Poor sleep is also connected with insulin resistance4, which is a situation where the body is unable to respond to the hormone insulin as it should and this hormone is in part responsible for helping to direct where glucose moves when it hits the bloodstream.

If your insulin-resistant, there are much greater chances that after eating carbohydrate-rich foods, you’ll begin storing those foods in the body fat stores.

If you’re not insulin resistant, there’s a greater chance you may shuttle those carbs into the muscle tissues to be stored as muscle glycogen, or are simply better at burning those carbs off for energy.

Alcohol Intake

Moving on, another factor that can put you at a higher risk of suffering from visceral fat is a greater consumption of alcohol. When you consume alcohol, you are putting a toxin into your body. If you put enough of this toxin in, make no mistake, it is going to impact how your body operates and functions.

Ever heard of the phrase ‘beer gut’ (or it may have been ‘beer belly’)? Well, that stems from the fact that those who drink a high amount of beer tend to have very round, firm, hard stomachs.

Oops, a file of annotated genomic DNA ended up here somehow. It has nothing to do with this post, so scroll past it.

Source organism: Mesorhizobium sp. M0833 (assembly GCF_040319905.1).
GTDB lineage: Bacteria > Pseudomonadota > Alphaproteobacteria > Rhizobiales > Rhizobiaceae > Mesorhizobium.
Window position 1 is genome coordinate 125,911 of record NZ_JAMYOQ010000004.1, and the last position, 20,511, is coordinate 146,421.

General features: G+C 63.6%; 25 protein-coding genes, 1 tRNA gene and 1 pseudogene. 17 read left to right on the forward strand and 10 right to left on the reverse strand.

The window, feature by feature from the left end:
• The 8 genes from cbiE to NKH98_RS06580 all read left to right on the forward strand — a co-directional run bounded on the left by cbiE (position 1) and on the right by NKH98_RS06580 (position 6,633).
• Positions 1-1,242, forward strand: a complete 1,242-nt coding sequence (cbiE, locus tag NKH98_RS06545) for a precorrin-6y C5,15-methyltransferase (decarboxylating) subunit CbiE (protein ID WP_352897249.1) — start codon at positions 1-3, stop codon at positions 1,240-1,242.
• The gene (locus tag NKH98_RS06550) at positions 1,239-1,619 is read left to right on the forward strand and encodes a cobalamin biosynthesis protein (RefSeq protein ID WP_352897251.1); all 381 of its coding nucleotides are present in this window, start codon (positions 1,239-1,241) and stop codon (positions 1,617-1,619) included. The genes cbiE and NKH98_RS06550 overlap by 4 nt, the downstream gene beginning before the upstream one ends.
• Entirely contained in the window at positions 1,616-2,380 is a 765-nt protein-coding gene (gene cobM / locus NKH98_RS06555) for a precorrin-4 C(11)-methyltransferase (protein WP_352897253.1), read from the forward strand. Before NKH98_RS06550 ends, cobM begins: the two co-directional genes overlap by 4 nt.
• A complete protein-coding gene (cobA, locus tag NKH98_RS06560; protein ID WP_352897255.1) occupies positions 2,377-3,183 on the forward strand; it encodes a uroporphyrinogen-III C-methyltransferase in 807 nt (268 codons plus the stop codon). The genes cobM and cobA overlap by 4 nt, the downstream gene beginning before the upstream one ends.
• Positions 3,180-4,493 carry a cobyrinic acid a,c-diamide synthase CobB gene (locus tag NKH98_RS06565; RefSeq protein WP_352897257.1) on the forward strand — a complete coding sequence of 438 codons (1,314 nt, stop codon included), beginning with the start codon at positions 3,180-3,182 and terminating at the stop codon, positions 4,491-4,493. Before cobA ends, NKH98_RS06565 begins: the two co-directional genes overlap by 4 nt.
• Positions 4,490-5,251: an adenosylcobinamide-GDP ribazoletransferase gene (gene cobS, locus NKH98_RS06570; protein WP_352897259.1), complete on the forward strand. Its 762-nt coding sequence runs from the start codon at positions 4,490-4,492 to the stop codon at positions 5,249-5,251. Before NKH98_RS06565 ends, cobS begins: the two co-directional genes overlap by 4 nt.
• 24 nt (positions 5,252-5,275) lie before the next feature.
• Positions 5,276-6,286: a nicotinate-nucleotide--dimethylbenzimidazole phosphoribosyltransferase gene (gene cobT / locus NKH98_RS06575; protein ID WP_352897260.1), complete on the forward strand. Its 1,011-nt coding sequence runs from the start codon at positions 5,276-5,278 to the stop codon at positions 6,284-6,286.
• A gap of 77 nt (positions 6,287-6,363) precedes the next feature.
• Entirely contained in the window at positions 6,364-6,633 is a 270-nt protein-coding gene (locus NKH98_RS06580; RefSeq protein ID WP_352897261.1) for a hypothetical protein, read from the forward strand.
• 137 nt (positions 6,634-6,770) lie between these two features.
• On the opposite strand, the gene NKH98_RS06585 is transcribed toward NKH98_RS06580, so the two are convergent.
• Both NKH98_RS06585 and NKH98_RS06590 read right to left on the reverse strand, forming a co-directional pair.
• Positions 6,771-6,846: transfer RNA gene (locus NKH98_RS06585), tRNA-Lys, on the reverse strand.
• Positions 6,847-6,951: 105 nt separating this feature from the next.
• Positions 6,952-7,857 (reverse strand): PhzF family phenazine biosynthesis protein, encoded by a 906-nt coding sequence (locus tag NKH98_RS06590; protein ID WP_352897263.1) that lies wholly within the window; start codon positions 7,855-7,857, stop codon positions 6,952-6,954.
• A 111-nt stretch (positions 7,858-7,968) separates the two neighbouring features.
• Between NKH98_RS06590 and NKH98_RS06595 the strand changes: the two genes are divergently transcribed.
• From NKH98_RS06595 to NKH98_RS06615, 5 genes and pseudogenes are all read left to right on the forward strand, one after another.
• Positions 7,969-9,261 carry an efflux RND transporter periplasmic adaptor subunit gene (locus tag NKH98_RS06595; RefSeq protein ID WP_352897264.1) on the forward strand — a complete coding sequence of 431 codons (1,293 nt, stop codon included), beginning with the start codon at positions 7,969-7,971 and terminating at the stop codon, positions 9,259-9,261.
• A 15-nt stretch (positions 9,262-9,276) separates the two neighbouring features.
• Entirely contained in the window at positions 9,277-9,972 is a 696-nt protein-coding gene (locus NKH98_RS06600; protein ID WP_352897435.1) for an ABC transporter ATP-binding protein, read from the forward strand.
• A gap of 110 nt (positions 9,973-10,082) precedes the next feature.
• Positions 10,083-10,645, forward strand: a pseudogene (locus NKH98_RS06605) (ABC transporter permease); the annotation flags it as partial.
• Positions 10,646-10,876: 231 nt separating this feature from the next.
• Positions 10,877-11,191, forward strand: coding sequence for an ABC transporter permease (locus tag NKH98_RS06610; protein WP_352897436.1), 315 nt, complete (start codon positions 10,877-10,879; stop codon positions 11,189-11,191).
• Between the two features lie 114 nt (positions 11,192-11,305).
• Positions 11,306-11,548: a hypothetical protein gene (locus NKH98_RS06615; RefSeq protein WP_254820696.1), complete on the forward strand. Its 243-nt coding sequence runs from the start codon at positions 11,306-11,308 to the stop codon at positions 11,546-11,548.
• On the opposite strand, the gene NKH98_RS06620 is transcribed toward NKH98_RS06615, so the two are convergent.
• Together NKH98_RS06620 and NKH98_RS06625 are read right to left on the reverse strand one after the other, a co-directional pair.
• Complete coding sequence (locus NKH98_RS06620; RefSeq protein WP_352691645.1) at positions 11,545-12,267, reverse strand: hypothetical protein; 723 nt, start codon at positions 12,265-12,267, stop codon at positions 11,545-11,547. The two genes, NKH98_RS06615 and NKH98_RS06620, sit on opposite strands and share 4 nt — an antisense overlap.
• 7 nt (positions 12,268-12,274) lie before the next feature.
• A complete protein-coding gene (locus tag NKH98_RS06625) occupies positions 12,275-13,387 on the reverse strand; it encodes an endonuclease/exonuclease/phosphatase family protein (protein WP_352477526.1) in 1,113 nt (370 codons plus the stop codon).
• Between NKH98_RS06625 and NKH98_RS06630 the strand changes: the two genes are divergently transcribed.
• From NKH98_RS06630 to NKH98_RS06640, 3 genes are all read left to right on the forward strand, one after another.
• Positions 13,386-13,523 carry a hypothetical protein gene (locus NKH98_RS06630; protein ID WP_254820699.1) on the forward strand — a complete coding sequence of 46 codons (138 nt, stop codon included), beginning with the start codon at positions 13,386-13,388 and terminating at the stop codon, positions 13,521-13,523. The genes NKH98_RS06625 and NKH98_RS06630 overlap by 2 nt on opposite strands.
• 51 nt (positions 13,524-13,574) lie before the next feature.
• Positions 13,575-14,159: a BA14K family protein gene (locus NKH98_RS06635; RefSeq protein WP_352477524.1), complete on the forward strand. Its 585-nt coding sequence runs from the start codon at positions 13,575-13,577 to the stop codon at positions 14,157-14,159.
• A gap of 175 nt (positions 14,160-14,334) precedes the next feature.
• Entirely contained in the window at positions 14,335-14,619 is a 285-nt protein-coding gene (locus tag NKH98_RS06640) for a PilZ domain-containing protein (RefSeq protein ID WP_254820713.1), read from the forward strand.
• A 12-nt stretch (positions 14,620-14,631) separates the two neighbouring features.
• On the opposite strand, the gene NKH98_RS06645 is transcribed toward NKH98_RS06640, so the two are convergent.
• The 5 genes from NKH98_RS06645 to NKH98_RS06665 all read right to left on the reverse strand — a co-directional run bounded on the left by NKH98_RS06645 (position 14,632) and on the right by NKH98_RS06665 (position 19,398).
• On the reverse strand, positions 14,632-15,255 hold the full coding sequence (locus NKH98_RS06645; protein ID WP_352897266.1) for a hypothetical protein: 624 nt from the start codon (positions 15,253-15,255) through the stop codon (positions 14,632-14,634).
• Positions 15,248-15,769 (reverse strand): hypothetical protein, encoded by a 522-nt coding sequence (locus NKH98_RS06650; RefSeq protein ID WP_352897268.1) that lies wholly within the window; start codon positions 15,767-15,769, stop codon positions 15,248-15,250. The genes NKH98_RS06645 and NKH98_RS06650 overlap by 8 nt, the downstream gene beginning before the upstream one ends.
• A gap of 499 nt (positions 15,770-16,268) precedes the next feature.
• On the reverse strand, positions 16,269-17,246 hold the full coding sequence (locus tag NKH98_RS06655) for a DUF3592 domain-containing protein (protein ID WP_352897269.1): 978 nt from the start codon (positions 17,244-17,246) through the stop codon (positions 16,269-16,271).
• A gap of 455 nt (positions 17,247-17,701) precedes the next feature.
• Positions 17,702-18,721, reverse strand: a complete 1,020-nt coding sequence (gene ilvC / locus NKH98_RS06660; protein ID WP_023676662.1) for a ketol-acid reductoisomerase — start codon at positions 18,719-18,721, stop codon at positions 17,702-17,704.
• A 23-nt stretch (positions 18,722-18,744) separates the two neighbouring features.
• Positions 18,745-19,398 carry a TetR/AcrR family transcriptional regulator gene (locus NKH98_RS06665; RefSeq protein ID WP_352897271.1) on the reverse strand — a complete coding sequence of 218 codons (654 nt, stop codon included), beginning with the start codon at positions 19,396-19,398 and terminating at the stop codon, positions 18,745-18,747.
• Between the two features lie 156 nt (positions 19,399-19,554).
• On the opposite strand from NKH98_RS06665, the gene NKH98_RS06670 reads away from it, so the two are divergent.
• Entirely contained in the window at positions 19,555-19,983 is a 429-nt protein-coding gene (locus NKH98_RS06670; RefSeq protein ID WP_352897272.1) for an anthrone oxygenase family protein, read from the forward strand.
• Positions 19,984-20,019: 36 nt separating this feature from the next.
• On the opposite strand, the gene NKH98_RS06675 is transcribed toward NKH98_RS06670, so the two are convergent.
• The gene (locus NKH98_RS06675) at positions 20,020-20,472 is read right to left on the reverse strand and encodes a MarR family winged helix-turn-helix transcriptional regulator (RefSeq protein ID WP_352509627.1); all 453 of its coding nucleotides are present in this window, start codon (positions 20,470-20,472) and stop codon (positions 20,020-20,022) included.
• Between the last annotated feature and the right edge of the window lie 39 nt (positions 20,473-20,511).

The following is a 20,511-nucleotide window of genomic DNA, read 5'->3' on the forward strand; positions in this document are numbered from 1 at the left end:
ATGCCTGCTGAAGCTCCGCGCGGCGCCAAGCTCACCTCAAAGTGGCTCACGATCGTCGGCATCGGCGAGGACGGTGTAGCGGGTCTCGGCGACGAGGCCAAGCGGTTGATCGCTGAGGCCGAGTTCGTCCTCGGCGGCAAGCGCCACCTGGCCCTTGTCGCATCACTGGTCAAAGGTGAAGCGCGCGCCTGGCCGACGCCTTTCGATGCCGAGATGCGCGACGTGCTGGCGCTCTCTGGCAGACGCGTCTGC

That is a classic signal that visceral fat is being stored. One unique thing about visceral fat is that it doesn’t present itself in the body the way that subcutaneous fat does.

When you have high amounts of subcutaneous fat, you’re able to squish your fat around, pinching it as you please.

With visceral fat, your stomach will typically still protrude as there is excess fat in the region. But because this fat is deeper down in the body, it doesn’t have this soft appearance like subcutaneous fat does.

Now, if you’re looking at someone who has both, they will still have that’s soft look to them. But if the person you’re looking at is relatively lean otherwise, they won’t and instead, their stomach will be round but firm.

So if you’ve seen this before and it always puzzled you why their fat in that area looks like that, this is why.

Drinking alcohol will speed up this process so is not something that you want to be doing.

So there are a few of the key reasons why you may be storing more visceral fat than someone else who is eating a higher calorie intake as well. Do keep in mind that genetics and hormones also will impact things. Lower testosterone levels for instance in males can make all weight gain more likely. So this would apply to both visceral and subcutaneous fat.